It was designed to repel teenagers gathering outside shop fronts.
The mosquito emitted a high frequency noise only audible to teenagers.
However shop owners had not anticipated the black lash and the civil rights implications some youth groups would raise.
But then some youngster got wise and transformed the noise into a ring tone.
And the ring tone is not only a device to thwart teachers but also keep one step ahead of parents and the police.
Just one of the things discussed in a session today on sound crafting at the Smart Lab which included a fascinating talk around sound war fare and sonic water cannons.
The latter sees how you can send a stream of narrow audible sound, even subliminal messages so unless you're standing in an exact particular spot, you'll hear nowt.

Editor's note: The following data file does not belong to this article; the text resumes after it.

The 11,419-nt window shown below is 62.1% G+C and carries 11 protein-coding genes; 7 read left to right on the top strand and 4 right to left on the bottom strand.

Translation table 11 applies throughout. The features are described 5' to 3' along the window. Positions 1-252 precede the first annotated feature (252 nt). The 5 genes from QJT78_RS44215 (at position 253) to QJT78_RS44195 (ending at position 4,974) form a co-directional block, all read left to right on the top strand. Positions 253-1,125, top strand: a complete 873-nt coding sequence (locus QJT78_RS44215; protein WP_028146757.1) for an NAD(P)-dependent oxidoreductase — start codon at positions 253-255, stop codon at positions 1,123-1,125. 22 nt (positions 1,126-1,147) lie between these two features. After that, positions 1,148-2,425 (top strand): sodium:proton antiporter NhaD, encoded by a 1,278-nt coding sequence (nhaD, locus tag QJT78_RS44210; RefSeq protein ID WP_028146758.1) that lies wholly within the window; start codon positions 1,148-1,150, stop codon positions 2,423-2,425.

Tomorrow we'll be down at the Dana centre, part of the science museum, looking at citizen film makers.
They'll be speakers on avatar-characters, collaborative film making and mobile phone features.
The questions have been asked before, but we've moved on a bit, so could this new discourse in film ever challenge the status quo.
How much is this new quantum in film making innovation over substance and is it only the preserve of niche audiences?